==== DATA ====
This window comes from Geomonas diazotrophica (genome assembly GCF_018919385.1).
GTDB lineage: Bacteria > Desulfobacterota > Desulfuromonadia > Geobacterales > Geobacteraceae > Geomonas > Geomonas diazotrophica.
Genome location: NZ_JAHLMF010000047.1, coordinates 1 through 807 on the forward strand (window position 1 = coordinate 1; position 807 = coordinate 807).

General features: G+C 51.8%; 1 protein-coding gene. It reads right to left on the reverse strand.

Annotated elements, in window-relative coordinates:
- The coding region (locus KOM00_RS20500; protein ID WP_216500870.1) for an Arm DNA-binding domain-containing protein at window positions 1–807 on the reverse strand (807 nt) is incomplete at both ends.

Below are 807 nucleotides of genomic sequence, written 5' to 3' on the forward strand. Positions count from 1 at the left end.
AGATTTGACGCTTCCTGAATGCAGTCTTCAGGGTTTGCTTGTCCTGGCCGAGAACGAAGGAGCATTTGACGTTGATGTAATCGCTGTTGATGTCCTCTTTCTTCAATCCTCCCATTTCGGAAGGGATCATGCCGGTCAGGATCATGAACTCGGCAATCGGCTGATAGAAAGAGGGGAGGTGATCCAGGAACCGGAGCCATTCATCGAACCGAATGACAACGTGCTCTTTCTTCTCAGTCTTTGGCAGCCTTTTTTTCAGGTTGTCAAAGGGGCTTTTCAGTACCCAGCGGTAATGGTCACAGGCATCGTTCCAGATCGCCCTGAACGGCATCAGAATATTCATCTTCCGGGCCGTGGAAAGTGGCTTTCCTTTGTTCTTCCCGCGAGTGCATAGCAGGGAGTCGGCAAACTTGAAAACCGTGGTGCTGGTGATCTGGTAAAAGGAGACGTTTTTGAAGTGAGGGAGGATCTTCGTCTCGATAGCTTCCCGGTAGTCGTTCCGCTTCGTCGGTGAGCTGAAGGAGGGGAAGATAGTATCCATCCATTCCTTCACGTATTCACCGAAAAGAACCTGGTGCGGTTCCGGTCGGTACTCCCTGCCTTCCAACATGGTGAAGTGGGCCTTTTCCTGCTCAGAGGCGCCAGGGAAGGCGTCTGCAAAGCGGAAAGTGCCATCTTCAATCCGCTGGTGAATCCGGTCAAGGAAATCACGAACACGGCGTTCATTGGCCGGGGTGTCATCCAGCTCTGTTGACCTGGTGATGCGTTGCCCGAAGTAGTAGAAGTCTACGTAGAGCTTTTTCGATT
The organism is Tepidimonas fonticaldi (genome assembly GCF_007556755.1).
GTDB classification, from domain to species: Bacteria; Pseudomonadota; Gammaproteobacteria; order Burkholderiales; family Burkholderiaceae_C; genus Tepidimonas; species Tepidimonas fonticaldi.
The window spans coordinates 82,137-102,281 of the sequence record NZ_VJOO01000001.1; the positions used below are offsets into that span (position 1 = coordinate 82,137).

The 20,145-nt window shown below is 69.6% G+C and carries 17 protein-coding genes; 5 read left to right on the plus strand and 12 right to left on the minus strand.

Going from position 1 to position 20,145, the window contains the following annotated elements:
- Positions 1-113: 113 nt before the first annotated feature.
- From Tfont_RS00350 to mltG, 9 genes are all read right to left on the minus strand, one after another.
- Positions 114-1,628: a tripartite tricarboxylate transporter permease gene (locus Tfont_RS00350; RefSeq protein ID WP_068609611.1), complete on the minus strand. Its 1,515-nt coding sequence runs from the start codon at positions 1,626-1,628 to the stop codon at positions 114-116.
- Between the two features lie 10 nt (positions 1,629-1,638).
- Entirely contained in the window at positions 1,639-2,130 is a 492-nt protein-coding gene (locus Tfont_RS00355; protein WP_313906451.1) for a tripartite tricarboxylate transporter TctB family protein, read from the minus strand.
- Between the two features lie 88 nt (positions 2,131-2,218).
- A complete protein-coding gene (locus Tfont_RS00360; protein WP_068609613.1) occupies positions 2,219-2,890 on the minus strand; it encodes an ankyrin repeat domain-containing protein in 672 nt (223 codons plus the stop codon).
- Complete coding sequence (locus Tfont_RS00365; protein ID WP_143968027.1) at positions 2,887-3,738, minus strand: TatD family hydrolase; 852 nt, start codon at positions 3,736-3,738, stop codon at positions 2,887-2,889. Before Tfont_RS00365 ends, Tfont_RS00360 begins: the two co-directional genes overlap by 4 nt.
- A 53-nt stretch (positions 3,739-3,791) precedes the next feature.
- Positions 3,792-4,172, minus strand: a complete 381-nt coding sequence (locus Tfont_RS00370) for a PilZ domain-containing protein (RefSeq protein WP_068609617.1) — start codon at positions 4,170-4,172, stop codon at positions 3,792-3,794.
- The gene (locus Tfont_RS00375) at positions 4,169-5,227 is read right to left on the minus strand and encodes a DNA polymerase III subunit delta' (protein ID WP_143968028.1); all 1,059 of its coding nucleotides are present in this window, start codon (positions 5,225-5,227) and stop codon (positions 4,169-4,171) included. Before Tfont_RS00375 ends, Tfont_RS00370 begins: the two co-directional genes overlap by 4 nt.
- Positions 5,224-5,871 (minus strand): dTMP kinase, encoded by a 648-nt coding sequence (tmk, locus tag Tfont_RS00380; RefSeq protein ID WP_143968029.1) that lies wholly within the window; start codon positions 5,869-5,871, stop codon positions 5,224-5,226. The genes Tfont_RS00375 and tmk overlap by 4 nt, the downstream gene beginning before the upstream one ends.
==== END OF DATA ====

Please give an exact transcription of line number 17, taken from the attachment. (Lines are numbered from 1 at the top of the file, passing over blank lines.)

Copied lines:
- Between the two features lie 10 nt (positions 1,629-1,638).